There are many things that bring musicians back into the studio. For John Calvin Abney, the recording of Far Cries and Close Calls, his recent release, the studio was a place for the Tulsa, Oklahoma-based musician to take a break. John Calvin was tired by the end of 2015. The road for his solo career and band membership as part of The Damn Quails as well as backing John Moreland and Samantha Crain had kept him traveling for two and a half years. Lines on the map showed 100,00 miles logged in and x’s on the calendar marked off 400 shows. Following a successful debut album (Better Luck) and two E.P’s, John Calvin Abney was ready to record a new album when a better plan materialized in his mind. The studio dates were cancelled when ‘I left in the middle of the recording session and went to Colorado at the beginning of January. I took all my four-track recording gear to the mountain and I was going to record the record by myself up there. But I didn’t record a single note. I actually ended up writing 20 new songs’.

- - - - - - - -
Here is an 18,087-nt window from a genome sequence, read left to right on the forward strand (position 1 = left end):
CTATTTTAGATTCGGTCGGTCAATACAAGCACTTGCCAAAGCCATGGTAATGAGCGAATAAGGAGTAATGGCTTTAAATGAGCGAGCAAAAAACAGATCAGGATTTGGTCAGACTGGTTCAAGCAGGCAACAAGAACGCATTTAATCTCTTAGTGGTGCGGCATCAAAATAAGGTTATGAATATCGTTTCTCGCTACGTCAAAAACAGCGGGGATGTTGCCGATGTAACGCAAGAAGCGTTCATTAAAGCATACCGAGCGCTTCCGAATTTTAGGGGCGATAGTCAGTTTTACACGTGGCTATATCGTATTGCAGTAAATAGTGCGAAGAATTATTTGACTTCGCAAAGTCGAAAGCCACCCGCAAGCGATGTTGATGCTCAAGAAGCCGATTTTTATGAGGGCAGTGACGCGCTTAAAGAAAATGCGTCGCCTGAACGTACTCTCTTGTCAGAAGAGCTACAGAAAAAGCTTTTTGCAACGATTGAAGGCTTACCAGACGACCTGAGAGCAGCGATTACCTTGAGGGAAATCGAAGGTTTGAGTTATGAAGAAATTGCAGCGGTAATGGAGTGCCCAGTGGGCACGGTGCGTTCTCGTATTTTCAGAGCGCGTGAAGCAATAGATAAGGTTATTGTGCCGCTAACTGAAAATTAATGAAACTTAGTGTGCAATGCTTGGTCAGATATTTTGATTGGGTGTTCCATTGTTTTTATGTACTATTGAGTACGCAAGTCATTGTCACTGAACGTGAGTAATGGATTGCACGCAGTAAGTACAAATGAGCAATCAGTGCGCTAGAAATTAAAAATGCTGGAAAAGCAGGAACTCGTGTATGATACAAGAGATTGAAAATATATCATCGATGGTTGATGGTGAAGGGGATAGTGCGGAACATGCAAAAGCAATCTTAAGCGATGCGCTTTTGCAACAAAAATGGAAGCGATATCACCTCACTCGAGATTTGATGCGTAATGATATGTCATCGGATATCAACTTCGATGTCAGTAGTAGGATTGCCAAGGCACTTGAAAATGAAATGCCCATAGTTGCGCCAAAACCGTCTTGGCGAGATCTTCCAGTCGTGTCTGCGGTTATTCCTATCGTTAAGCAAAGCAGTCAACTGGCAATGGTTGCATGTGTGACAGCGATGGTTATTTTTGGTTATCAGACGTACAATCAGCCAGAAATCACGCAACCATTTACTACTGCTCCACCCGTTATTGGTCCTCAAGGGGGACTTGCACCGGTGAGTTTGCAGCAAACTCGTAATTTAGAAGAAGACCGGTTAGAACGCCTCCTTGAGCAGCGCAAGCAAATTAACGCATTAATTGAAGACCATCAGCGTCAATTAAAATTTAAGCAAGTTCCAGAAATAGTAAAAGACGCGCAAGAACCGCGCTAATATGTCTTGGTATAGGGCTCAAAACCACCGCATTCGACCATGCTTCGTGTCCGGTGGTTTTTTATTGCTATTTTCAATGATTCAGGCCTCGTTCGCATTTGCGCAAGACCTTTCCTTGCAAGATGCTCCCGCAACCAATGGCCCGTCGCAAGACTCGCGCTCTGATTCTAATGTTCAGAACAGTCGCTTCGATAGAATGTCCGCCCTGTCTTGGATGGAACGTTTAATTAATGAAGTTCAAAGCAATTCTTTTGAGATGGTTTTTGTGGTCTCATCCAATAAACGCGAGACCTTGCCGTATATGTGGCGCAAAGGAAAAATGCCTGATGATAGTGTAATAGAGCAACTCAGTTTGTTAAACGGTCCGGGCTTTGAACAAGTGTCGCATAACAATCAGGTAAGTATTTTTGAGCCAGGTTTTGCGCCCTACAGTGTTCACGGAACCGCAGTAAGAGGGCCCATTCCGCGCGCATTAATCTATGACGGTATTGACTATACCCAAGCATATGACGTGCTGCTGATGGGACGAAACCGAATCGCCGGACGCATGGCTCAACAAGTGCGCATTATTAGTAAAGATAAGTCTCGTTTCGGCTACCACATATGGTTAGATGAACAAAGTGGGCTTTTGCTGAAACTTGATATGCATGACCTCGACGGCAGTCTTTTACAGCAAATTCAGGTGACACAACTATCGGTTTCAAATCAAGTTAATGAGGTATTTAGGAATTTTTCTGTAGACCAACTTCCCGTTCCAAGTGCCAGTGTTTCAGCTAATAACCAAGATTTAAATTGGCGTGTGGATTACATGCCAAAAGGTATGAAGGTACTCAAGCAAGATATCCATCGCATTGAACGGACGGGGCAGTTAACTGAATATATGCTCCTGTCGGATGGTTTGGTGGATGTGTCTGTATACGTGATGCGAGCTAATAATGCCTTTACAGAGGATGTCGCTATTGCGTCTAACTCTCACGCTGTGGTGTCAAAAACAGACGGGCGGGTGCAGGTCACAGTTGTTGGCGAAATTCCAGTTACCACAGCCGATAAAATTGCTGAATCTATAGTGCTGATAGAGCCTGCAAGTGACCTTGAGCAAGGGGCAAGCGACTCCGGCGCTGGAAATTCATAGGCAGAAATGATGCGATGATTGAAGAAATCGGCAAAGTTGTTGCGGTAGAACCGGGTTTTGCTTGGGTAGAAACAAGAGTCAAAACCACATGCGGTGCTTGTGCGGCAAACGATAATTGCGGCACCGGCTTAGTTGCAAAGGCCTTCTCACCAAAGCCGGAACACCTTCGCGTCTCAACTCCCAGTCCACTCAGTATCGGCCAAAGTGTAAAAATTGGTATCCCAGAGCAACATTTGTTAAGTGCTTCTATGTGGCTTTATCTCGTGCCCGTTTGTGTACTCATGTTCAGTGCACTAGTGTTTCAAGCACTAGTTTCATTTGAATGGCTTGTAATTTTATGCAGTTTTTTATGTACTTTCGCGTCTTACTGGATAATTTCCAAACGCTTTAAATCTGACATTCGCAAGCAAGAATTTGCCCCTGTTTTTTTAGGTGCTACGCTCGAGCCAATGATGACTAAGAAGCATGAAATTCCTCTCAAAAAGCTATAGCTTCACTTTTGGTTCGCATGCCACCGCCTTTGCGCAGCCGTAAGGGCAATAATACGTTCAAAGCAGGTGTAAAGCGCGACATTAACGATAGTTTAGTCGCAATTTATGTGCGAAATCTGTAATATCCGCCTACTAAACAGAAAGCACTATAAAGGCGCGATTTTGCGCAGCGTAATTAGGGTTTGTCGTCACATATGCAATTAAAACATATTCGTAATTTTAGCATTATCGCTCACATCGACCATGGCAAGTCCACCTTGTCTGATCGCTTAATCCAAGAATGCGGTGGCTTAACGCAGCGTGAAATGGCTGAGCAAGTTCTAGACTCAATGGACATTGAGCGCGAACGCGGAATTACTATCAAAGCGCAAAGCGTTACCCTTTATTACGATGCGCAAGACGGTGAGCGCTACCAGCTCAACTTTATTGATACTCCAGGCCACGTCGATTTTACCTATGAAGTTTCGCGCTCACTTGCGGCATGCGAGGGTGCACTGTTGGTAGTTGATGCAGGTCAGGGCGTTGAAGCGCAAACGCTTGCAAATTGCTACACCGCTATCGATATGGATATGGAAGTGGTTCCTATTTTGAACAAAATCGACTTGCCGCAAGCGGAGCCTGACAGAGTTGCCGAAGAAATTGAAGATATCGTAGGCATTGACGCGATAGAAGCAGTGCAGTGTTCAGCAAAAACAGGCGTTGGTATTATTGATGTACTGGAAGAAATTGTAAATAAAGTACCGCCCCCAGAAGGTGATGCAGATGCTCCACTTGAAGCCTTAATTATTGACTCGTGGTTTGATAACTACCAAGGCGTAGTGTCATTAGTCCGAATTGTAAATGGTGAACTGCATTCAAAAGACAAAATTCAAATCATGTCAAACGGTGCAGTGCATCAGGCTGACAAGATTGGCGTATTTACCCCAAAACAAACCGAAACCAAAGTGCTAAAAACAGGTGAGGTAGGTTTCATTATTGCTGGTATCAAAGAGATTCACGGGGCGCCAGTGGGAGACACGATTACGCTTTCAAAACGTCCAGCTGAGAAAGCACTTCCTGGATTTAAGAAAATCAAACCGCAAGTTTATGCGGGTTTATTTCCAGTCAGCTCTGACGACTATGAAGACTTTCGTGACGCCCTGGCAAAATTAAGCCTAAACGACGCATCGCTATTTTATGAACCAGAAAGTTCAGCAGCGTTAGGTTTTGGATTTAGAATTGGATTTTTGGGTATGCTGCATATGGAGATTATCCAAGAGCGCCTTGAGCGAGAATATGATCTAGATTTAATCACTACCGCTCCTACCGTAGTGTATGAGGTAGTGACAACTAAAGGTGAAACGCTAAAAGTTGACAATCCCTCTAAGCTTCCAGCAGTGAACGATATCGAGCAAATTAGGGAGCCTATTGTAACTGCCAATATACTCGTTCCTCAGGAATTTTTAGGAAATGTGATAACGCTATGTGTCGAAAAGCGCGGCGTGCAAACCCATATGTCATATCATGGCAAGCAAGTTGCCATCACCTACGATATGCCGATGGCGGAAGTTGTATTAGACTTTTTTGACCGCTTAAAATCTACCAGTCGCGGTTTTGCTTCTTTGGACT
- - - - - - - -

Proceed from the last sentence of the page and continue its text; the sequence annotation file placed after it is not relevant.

The universe was shining a guiding light for John Calvin Abney when the double-digit results twenty song output of his intuition came back to Tulsa to record. The spirit of the songs creation fell in line with the process of capturing the words and music when ‘Everyone was just miraculously free for three days. When I came off the mountain, I had new songs, a new perspective. We finished the whole record in three days. It’s kind of cosmic how it turned out. It felt like a second chance’. The tracks that line Far Cries and Close Calls are audio examples of the magic as the album tenderly whispers a confession on “Way Out”, confidently strides in on shakey riffs to toast memories in “Beauty Seldom Scene”, puts a film noir groove on the big screen story of the “Imposter”, and slows Tulsa Sound rhythms as “More Than Moonlight” works its twangy Folk Rock. John Calvin Abney slips between styles like a ghost as he bids “Goodbye Temporarily” with perfect-world Pop, struts with a Rock swagger, dancing down the aisle for “Jailbreak”, and channels Bob Dylan’s subterranean ways as the tour bus pulls into the next big city show on “Weekly Rate Palace”.